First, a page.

The pivotal question of the second impeachment trial of Donald Trump was fittingly both the result of seeking favorable media coverage and considered in terms of what kind of media coverage it would create.
According to CNN sources, House Minority Leader Kevin McCarthy rebuked then-President Donald Trump in a phone call during the January 6 siege of the Capitol. Trump reportedly mocked a desperate McCarthy’s plea to quell the rioters. “Well, Kevin, I guess these people are more upset about the election than you are,” Trump is said to have said. The source claims that McCarthy shot back: “Who the f–k do you think you’re talking to?”
The chances that exchange went down verbatim are about as good as the chances for snow in Bakersfield on the Fourth of July. Don’t worry about packing your parka. McCarthy is not quite Lindsey Graham, who celebrated the former president’s acquittal by beaming dewy-eyed love for Trump into a Fox News camera, praising him as “potent,” though sometimes “a handful”—as if Trump were a prize bull loosed in a cow pasture. But McCarthy still doesn’t seem like he would be so sassy as to rebuke Trump. Maybe in the chaos and panic, he lashed out. Maybe the outburst was what led McCarthy to don Lilly Pulitzer sackcloth and head to Mar-a-Lago for re-admittance to the faith.
It’s McCarthy’s question, though, that sounds the goofiest. Trump knew exactly who the eff he had on the line. Indeed, in subsequent weeks McCarthy would prove Trump was talking to a congressional leader who disdains congressional power. Trump was talking to a subordinate, and they both knew it.
The source, a member of Congress, was not present for the call, only McCarthy’s recounting of his own allegedly salty rebuke of Trump. Even a novice observer of the seamy racket of Washington blind quotes can see right away that McCarthy would have been telling such a story to make himself look tough in the eyes of his fellow House Republicans. It’s the kind of blind quote that should include this attribution: “a source who was granted anonymity out of a sense of shared embarrassment at such self-serving treacle.”
Whatever the motivations of the member of Congress who shared McCarthy’s puffy vignette, the consequences quickly caromed at the House minority leader. One of the Republican members whom McCarthy had been regaling with his heroic tale, Jaime Herrera Beutler of Washington state, had already told her constituents in a town hall last Monday about the unflattering part of the call in which the then-president taunted the House GOP leader during the attack. When the blind quote casting McCarthy as a tough guy appeared, Herrera Beutler sprang forth with her own account and volunteered that she had kept notes on McCarthy’s bull session. She had been one of the 10 House Republicans who voted to impeach Trump and does not see McCarthy as the hero of his own action movie.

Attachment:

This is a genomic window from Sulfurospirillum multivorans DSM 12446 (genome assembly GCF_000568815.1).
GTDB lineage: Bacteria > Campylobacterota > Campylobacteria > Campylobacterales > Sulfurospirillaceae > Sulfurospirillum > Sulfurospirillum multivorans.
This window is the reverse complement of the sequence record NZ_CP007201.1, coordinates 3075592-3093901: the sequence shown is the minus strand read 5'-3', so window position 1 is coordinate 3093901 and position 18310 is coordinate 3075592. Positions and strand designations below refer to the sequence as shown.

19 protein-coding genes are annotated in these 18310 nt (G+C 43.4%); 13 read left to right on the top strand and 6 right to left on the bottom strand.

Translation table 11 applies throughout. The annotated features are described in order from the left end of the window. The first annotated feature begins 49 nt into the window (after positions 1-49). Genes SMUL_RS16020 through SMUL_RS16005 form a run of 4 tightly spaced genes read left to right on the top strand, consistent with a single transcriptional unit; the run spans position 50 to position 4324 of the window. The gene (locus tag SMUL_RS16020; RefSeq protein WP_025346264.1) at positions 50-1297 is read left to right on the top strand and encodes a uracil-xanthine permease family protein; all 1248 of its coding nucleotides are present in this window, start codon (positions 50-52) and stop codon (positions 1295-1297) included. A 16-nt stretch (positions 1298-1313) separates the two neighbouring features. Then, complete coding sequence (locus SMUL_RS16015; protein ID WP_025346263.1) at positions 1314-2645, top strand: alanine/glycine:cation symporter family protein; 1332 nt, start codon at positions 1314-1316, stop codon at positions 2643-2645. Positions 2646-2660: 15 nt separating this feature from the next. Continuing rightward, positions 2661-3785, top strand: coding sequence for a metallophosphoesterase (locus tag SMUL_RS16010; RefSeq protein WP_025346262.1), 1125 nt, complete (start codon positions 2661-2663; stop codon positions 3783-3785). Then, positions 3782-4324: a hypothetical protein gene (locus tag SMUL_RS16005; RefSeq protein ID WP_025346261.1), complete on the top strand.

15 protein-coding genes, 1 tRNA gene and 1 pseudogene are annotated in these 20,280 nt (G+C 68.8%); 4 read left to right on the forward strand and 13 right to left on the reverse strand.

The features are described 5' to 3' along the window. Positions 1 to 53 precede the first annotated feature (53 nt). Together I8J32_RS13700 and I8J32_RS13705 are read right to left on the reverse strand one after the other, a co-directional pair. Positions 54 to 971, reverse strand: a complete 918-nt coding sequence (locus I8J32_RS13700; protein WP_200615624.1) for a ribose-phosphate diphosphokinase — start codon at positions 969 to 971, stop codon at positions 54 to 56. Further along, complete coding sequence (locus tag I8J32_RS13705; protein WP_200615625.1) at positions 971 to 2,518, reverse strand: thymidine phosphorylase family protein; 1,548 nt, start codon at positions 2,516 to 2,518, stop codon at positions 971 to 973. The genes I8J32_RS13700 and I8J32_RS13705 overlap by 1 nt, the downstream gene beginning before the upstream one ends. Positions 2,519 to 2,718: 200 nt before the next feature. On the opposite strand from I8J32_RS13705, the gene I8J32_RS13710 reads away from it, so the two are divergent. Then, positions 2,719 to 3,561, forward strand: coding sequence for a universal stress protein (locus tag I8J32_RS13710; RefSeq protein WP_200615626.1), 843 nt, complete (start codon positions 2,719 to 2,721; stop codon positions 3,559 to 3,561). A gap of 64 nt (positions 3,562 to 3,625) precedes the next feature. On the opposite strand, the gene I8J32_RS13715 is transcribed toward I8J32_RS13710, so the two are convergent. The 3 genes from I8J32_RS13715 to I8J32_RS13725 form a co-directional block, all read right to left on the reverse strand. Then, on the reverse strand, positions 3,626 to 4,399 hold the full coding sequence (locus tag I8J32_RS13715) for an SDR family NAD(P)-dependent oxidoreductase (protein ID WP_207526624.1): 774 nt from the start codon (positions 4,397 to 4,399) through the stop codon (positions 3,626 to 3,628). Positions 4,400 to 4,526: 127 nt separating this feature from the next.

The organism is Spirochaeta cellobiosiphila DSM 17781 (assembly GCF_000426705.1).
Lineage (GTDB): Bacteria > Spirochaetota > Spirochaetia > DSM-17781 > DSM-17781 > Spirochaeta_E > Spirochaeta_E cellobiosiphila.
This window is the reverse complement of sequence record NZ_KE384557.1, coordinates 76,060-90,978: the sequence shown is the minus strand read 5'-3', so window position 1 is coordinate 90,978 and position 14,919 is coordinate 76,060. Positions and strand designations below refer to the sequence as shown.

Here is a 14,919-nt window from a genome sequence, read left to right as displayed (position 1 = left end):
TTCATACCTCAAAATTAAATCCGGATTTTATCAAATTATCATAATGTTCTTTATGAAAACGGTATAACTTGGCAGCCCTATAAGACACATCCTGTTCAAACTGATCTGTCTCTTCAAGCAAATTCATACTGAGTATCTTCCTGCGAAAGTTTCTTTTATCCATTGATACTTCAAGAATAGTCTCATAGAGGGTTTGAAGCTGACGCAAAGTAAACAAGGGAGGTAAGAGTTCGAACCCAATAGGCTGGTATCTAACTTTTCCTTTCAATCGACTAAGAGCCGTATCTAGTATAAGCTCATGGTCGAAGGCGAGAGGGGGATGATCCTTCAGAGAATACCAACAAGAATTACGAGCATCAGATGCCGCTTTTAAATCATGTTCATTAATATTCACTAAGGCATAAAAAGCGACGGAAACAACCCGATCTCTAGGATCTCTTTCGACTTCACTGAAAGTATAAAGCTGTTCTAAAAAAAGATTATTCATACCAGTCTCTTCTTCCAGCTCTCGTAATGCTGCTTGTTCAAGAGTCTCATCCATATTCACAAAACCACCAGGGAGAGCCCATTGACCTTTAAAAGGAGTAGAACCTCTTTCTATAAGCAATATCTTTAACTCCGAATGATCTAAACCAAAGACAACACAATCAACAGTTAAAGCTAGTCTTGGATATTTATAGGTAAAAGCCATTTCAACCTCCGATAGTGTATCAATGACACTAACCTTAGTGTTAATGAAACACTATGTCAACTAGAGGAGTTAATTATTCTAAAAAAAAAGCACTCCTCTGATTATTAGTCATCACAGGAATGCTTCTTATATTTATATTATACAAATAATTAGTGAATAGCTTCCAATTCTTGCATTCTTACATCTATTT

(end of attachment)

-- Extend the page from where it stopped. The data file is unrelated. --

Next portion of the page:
This development came Friday evening as the Senate trial was collapsing in a heap at the finish line. In one of the greatest single acts of self-abnegation in the history of the modern vassal Congress, most Senate Republicans had declared that trying Trump would be unconstitutional. The Madisonian machinery of the federal government has broken down to such a point that 44 members of the Senate voted to deny themselves and their successors the power to punish the executive unless all matters are concluded before the end of his or her term.
While there are certainly arguments against the constitutionality of such an action, how sad it is to hear them from members of Congress. How little they care for the power of the institution they have worked so hard to join and expend so much of their effort and other people’s money to remain a part. Rather than declare Trump innocent or guilty, which might make staying harder, they let him off on a technicality—a brazen and effective bit of jury nullification. Trump would never be convicted.
The emergence of McCarthy’s self-flattery raised an important question, though: Could House prosecutors present the testimony of Herrera Beutler to discuss what the minority leader had said as evidence Trump was unwilling to call off the mob? When the Senate voted on Saturday to allow witnesses, it looked like the trial could drag on for days longer. The anger among some Senate Republicans and excitement among some Democrats at the possibility of prolongment tells you all you need to know about how Congress sees itself these days.
The outcome—another diminution of congressional power—was already known. The real fight was over how to program the reality show that Congress has become. Partisan affiliation had decided the big question, but not the manner and duration of the embarrassment for the winning side. Republicans won that one, too, after Trump’s lawyers threatened to drag out the proceedings even longer than Democrats had hoped. And in one last wheezing gasp, the second impeachment of Trump would end.
Even surrounded by barricades garlanded with razor wire and protected by their own garrison of troops, members of Congress never lost sight of their prime directive: Spin at all costs.